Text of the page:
Protecting Adult Children

As many of us are preparing for the fall and family members going back to school, some people are experiencing the excitement of children or grandchildren starting college. Other adult children are perhaps entering the work force or traveling to enjoy a break from academic demands. Regardless of their plans, one thing that these young adults have in common when they turn 18 is that they need their own Estate Planning documents in place to be protected.
It is very important for anyone 18 or older to have essential Estate Planning documents in place, especially advance directives such as a Health Care Surrogate, a Durable Power of Attorney, and a HIPAA Release Authorization.
With these Estate Planning documents parents can assist adult children with medical and financial matters in case they are not able to make these decisions for themselves due to an accident, illness, or if the adult child is inexperienced and asks for assistance.
Healthcare industry privacy laws and financial institutions’ regulations make it imperative that a parent has proper authorization from an adult child to access information and act on his or her behalf. The same legal constraints also affect the ability to get academic information from colleges and universities.
Please make no mistake about it: these Estate Planning documents are required to properly protect your adult family members.
Our compassionate and caring Elder Law and Estate Planning Attorneys are here for you, and they are sensitive to you and your family’s needs and concerns.
If you need to initiate an Estate Planning review, or new Estate Planning case at this time, we are happy to assist you. Depending on your level of comfort and abilities, we can handle your initial intake or planning review consult by phone, video conference, or in person in most instances.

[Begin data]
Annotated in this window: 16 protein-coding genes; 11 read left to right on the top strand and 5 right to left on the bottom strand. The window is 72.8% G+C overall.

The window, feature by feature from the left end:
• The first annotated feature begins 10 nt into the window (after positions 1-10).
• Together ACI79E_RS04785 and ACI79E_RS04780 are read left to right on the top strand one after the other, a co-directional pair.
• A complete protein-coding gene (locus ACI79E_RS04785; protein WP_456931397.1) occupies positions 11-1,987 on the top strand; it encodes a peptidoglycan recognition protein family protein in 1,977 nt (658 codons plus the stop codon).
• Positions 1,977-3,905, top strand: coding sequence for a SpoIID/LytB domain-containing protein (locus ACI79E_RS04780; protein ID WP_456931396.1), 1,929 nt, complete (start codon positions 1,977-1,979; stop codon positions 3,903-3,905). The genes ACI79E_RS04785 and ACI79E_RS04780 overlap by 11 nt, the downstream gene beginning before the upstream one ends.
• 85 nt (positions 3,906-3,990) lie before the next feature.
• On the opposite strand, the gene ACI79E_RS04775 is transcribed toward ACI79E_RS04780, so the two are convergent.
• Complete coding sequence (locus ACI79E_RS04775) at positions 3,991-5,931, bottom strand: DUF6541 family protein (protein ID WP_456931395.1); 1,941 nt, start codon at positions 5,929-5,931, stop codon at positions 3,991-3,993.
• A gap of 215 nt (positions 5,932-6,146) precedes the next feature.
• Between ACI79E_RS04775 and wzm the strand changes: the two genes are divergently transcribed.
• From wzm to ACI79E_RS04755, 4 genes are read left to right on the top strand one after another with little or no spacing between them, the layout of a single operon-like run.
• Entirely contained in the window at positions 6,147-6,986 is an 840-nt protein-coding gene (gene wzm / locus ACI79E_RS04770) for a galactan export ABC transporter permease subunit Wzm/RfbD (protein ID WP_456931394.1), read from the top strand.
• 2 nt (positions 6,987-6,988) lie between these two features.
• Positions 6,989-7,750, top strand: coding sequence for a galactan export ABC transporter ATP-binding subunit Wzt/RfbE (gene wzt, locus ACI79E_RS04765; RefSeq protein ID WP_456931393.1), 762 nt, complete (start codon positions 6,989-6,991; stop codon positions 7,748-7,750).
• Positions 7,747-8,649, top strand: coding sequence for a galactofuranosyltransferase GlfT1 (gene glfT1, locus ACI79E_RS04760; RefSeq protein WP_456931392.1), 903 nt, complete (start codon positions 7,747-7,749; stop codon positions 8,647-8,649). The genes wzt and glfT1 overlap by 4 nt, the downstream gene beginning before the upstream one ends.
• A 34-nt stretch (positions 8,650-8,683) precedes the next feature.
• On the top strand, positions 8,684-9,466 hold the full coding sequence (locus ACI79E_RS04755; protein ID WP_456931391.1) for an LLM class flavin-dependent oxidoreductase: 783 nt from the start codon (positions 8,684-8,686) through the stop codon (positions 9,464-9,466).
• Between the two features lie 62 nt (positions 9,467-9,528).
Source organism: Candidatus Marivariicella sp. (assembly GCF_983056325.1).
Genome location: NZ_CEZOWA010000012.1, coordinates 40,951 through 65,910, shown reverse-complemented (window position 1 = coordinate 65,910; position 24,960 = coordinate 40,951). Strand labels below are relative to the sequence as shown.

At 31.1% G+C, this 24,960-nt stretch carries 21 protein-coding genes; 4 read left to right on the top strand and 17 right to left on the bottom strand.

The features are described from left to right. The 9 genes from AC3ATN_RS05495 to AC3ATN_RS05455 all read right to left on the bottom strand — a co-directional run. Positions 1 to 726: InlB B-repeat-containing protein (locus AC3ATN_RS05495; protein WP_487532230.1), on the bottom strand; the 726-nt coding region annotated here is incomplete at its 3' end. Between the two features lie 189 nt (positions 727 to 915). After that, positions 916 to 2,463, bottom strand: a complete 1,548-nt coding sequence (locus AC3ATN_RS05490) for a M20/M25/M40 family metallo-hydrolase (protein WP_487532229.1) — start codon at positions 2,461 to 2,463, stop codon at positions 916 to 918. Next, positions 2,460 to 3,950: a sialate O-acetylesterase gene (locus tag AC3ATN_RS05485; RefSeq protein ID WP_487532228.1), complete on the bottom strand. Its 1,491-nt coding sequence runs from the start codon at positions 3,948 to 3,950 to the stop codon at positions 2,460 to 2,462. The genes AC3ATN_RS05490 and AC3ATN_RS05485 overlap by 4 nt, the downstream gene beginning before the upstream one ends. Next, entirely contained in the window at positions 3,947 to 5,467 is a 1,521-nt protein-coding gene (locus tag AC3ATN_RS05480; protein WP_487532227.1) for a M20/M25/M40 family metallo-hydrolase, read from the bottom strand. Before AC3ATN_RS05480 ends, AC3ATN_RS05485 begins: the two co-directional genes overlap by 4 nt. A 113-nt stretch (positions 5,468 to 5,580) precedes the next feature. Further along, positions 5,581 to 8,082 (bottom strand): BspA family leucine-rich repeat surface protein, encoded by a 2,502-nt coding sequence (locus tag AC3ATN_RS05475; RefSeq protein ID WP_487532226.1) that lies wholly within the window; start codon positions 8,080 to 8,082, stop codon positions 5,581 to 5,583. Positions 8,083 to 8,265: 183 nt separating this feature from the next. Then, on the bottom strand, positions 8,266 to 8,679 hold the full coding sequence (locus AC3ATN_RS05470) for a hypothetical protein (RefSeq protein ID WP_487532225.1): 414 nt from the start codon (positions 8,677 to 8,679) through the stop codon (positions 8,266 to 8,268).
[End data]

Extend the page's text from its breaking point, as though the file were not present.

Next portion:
If it has been a while since you last updated your plan with our office, please remember that a review and update is typically needed:
1. If more than 3 years have passed since you signed your planning documents;
2. If new children have been born or adopted;
3. If your children have now become adults;
4. If you have become a grandparent;
5. If there has been a significant change in the value or composition of your planning assets;
6. If you have disposed of specific assets which were going to a named beneficiary;
7. If one or more of your named beneficiaries have deceased or are now under a disability;
8. If one or more of your named fiduciaries, agents, or surrogates have deceased, are now under a disability, or are no longer appropriate to serve for you;
9. If there have been significant tax law changes since you signed your plan; or
10. If there have been significant Florida law changes since you signed your plan.
Our Elder Law and Estate Planning Attorneys have the knowledge, experience, and empathy necessary to guide you in preparing a Will or Trust, or in legally representing you in a Probate or Trust Administration. If you have any concerns about Wills, Trusts, Power of Attorney, Designation of Health Care Surrogate, or managing the costs of long-term care, please do not delay. Call us today at (904) 264-8800, and set up a phone, video, or in-person appointment today with one of our knowledgeable, compassionate, and caring Elder Law Attorneys.
With offices in Orange Park, Jacksonville, and St. Augustine, our Elder Law Attorneys help young adults and families in North Florida create important Estate Planning documents that include a broad Durable Power of Attorney, Health Care Surrogate, and HIPAA Release Authorization.
Grady and Alison
We are your Florida First Coast Elder Law Attorneys.
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